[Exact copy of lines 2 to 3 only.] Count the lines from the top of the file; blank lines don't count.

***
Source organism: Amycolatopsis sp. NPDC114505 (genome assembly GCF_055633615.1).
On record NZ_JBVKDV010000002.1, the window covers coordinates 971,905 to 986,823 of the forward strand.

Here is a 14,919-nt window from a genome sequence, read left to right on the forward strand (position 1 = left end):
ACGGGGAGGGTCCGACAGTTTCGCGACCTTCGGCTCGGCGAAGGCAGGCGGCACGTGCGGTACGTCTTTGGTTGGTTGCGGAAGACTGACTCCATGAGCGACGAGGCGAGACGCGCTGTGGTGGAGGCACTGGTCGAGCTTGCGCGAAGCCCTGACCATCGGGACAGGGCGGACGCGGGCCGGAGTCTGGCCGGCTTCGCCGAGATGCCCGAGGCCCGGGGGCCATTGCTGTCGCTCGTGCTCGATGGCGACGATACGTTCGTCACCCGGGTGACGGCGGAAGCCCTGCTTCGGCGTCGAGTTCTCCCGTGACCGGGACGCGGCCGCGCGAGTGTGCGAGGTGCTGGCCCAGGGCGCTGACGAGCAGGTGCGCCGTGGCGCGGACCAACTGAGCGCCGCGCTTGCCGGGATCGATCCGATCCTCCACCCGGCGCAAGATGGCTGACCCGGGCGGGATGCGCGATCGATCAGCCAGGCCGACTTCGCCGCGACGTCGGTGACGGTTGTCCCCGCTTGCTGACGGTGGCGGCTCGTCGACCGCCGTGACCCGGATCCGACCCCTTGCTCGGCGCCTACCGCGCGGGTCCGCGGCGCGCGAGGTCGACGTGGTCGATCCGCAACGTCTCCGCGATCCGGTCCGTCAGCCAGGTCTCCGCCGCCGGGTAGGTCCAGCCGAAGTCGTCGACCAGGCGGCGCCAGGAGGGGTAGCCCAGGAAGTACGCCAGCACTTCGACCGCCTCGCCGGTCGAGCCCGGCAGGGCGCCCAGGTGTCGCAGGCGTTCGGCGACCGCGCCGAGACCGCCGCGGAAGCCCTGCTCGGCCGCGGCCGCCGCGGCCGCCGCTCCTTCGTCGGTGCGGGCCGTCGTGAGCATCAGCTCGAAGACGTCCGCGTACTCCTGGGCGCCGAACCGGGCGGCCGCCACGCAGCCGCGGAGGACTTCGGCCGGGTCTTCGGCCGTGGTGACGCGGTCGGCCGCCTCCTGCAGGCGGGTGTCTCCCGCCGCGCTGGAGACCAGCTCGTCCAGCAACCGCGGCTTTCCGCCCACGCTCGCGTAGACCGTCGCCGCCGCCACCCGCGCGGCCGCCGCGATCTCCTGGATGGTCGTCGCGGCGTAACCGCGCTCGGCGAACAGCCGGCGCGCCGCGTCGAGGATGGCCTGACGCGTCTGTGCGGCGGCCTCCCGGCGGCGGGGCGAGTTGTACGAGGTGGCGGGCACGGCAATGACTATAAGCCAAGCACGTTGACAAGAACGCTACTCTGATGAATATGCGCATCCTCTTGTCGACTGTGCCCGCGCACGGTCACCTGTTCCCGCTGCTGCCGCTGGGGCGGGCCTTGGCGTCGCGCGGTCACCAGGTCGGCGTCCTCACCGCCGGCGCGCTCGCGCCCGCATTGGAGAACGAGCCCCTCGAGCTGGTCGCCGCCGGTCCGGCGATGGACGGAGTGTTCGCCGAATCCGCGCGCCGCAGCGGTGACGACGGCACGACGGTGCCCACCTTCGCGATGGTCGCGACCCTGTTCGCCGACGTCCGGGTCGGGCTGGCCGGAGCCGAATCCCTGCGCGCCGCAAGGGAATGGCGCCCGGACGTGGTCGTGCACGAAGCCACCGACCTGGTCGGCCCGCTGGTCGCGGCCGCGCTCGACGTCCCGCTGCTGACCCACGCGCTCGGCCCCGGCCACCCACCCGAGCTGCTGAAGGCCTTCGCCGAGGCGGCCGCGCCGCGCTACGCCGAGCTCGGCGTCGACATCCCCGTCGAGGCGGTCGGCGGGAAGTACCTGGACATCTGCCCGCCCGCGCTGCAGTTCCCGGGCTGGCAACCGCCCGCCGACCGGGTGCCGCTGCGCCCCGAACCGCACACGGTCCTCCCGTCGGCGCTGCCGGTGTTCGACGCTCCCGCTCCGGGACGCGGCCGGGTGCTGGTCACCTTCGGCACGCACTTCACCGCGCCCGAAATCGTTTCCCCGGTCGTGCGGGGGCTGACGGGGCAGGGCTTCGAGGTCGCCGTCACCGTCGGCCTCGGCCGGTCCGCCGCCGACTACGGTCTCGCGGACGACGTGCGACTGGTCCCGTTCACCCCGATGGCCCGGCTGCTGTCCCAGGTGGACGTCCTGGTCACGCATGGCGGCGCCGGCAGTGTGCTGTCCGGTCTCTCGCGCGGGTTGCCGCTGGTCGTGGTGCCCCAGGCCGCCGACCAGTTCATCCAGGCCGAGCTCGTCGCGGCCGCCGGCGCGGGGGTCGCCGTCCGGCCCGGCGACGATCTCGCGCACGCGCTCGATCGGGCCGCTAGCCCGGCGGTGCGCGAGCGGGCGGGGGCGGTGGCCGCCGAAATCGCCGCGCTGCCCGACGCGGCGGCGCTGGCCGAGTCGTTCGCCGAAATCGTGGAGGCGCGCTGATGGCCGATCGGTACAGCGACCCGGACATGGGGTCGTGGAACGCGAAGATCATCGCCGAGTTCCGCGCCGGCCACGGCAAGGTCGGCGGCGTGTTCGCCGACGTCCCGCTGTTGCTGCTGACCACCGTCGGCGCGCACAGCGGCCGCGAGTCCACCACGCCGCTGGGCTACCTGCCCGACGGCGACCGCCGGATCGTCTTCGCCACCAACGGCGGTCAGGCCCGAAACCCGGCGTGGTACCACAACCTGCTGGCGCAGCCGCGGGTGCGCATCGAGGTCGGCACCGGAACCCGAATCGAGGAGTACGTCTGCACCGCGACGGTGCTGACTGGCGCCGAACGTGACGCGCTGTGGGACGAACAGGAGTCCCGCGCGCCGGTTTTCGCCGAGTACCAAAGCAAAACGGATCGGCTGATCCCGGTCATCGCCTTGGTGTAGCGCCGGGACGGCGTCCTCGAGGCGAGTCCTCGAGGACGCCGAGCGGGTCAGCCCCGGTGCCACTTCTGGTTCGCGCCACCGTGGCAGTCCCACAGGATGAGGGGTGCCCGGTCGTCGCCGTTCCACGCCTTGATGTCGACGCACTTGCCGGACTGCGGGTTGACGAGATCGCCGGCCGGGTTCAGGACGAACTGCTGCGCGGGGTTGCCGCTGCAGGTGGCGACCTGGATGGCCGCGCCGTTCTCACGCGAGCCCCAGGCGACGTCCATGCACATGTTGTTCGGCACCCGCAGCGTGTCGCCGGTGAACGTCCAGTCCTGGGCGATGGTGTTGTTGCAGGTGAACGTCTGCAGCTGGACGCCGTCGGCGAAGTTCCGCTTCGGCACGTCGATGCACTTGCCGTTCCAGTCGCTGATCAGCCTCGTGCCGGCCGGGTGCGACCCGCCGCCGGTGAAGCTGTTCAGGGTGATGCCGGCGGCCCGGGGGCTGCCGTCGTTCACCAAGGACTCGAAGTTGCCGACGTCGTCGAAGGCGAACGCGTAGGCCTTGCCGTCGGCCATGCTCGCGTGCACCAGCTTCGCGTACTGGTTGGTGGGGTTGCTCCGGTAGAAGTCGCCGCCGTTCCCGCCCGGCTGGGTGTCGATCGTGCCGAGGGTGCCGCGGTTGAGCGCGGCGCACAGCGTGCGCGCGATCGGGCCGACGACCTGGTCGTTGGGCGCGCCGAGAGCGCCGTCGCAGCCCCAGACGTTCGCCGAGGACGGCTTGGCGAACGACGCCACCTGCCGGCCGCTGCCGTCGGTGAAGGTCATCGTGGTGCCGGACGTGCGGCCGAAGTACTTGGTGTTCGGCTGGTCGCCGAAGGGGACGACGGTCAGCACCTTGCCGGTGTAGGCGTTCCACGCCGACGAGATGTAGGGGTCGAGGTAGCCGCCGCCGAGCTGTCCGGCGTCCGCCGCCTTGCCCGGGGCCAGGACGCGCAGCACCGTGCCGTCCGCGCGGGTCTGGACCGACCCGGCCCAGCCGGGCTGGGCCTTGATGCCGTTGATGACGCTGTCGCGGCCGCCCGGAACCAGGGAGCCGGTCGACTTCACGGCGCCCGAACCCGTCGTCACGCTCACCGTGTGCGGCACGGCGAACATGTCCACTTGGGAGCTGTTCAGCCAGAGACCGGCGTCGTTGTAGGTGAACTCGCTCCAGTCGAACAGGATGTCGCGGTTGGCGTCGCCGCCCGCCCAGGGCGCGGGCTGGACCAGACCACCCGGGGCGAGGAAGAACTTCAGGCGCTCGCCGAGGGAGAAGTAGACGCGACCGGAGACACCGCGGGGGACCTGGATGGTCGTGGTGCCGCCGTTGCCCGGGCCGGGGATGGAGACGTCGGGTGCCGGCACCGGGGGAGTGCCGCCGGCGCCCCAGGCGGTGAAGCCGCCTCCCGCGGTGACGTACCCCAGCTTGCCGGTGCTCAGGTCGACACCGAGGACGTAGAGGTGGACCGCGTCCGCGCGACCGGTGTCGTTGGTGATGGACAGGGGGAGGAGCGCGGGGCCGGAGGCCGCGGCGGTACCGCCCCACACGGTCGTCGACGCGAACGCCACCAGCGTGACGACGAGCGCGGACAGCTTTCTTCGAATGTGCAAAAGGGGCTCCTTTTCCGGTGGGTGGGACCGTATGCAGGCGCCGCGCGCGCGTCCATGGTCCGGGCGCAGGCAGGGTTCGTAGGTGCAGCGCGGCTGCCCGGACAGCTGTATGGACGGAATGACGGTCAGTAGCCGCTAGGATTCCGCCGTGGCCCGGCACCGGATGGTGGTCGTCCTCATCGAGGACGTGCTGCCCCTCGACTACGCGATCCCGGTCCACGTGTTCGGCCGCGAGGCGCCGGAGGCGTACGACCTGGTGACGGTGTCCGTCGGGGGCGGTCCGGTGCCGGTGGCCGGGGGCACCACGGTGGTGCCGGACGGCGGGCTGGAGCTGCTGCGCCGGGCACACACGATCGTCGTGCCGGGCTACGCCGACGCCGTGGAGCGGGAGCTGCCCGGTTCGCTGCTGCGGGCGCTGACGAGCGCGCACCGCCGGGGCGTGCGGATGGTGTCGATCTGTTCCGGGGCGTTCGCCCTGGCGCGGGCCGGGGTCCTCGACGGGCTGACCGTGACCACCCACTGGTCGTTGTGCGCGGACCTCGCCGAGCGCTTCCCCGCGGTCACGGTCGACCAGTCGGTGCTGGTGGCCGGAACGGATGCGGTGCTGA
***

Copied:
On record NZ_JBVKDV010000002.1, the window covers coordinates 971,905 to 986,823 of the forward strand.

Here is a 14,919-nt window from a genome sequence, read left to right on the forward strand (position 1 = left end):